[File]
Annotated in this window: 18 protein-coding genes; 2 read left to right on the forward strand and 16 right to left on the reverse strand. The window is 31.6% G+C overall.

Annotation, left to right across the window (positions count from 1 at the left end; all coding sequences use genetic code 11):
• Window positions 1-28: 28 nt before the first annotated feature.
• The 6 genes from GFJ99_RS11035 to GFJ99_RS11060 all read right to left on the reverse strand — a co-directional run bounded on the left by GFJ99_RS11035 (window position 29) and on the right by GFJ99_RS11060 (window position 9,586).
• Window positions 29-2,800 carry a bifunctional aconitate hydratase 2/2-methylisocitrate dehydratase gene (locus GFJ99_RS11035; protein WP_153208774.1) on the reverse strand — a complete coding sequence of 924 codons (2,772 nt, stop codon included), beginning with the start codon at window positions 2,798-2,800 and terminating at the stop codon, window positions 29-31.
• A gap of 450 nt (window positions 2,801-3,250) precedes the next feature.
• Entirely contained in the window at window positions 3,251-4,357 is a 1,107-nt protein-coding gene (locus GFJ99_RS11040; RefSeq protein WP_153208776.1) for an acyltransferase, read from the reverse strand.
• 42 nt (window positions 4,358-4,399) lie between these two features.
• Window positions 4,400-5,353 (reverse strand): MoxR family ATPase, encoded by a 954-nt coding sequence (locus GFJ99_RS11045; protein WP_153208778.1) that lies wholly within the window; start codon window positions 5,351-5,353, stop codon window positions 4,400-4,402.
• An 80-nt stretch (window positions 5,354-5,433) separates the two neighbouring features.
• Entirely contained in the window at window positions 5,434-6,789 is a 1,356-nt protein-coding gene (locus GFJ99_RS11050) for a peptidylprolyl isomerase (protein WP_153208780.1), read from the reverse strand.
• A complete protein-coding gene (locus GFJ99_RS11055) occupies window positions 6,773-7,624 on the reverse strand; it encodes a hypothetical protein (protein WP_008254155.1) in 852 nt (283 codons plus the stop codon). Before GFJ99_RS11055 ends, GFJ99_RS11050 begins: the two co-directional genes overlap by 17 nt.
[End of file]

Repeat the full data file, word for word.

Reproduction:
Annotated in this window: 18 protein-coding genes; 2 read left to right on the forward strand and 16 right to left on the reverse strand. The window is 31.6% G+C overall.

Annotation, left to right across the window (positions count from 1 at the left end; all coding sequences use genetic code 11):
• Window positions 1-28: 28 nt before the first annotated feature.
• The 6 genes from GFJ99_RS11035 to GFJ99_RS11060 all read right to left on the reverse strand — a co-directional run bounded on the left by GFJ99_RS11035 (window position 29) and on the right by GFJ99_RS11060 (window position 9,586).
• Window positions 29-2,800 carry a bifunctional aconitate hydratase 2/2-methylisocitrate dehydratase gene (locus GFJ99_RS11035; protein WP_153208774.1) on the reverse strand — a complete coding sequence of 924 codons (2,772 nt, stop codon included), beginning with the start codon at window positions 2,798-2,800 and terminating at the stop codon, window positions 29-31.
• A gap of 450 nt (window positions 2,801-3,250) precedes the next feature.
• Entirely contained in the window at window positions 3,251-4,357 is a 1,107-nt protein-coding gene (locus GFJ99_RS11040; RefSeq protein WP_153208776.1) for an acyltransferase, read from the reverse strand.
• 42 nt (window positions 4,358-4,399) lie between these two features.
• Window positions 4,400-5,353 (reverse strand): MoxR family ATPase, encoded by a 954-nt coding sequence (locus GFJ99_RS11045; protein WP_153208778.1) that lies wholly within the window; start codon window positions 5,351-5,353, stop codon window positions 4,400-4,402.
• An 80-nt stretch (window positions 5,354-5,433) separates the two neighbouring features.
• Entirely contained in the window at window positions 5,434-6,789 is a 1,356-nt protein-coding gene (locus GFJ99_RS11050) for a peptidylprolyl isomerase (protein WP_153208780.1), read from the reverse strand.
• A complete protein-coding gene (locus GFJ99_RS11055) occupies window positions 6,773-7,624 on the reverse strand; it encodes a hypothetical protein (protein WP_008254155.1) in 852 nt (283 codons plus the stop codon). Before GFJ99_RS11055 ends, GFJ99_RS11050 begins: the two co-directional genes overlap by 17 nt.